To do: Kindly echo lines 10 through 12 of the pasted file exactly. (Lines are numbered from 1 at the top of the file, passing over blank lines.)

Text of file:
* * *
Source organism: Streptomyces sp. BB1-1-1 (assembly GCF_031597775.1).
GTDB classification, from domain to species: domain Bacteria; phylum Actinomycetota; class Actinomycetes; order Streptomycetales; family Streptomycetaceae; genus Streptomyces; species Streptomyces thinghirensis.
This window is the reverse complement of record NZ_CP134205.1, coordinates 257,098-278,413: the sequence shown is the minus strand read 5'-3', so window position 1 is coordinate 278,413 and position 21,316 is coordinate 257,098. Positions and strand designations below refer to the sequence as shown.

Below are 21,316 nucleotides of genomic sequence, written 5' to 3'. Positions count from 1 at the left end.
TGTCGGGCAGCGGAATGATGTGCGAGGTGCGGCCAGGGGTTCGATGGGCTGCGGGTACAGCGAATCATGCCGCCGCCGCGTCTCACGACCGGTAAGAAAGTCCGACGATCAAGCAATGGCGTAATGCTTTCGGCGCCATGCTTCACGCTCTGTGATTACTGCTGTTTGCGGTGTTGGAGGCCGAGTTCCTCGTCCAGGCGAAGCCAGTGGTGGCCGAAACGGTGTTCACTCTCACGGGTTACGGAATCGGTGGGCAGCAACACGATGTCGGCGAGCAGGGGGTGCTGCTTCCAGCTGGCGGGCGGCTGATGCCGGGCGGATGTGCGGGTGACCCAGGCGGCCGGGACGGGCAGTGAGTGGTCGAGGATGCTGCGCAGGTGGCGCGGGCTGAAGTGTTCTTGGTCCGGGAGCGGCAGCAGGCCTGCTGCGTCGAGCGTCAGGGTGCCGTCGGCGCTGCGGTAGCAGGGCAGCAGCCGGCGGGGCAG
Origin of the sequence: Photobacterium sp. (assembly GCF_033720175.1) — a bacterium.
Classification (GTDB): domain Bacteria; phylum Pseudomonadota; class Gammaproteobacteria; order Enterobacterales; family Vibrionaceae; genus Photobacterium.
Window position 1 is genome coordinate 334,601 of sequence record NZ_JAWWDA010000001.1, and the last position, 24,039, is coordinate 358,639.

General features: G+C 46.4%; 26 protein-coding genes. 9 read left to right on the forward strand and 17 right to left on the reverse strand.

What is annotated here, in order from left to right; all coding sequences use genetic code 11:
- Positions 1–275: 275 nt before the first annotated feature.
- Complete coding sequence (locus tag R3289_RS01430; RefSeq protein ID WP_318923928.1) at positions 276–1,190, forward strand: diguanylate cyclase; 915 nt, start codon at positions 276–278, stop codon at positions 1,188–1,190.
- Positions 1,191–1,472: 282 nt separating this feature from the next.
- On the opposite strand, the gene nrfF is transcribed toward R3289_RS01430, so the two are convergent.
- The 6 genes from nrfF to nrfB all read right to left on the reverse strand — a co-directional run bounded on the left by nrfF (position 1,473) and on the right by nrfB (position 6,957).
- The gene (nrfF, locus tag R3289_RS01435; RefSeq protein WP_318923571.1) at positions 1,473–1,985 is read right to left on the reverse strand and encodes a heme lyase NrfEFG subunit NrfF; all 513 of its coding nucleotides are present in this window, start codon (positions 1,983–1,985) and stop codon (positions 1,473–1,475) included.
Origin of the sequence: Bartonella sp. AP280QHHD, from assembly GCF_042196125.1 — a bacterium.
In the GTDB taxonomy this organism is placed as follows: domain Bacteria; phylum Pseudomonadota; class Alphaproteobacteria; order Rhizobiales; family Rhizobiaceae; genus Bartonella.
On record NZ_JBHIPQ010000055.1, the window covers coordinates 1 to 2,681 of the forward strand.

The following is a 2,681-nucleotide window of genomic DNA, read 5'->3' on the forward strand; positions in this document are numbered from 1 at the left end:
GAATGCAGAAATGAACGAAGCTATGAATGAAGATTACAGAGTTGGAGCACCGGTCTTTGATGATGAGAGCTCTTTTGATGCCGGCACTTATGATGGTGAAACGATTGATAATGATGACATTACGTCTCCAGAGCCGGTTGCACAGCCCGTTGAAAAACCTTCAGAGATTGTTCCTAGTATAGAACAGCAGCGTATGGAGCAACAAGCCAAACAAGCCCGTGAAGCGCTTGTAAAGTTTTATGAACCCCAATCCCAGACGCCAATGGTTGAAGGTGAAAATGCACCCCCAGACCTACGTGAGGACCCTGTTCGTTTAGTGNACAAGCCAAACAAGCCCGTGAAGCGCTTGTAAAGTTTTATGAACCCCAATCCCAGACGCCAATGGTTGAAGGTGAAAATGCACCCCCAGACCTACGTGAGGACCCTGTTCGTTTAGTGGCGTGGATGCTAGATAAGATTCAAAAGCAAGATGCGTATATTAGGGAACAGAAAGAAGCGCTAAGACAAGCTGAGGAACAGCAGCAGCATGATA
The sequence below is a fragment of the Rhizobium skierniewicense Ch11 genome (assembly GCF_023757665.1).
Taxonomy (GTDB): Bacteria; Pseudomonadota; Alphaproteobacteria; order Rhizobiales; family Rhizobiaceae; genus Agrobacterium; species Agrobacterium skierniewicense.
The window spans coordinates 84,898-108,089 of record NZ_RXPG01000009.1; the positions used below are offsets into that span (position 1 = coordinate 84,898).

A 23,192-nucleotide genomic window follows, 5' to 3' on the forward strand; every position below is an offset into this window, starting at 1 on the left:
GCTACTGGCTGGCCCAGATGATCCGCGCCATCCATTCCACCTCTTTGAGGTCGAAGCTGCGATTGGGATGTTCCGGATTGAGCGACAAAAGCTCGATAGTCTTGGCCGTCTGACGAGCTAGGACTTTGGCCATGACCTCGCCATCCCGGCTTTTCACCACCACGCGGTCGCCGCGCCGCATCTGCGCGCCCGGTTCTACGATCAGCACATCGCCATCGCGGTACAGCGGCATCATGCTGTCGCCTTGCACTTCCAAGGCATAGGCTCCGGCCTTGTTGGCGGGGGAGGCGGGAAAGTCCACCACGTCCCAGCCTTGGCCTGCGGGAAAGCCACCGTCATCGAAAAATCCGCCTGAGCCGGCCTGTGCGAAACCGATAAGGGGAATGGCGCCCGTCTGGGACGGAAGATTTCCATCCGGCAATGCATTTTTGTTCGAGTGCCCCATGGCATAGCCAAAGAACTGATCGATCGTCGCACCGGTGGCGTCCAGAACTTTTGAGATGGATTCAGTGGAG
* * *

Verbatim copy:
What is annotated here, in order from left to right; all coding sequences use genetic code 11:
- Positions 1–275: 275 nt before the first annotated feature.
- Complete coding sequence (locus tag R3289_RS01430; RefSeq protein ID WP_318923928.1) at positions 276–1,190, forward strand: diguanylate cyclase; 915 nt, start codon at positions 276–278, stop codon at positions 1,188–1,190.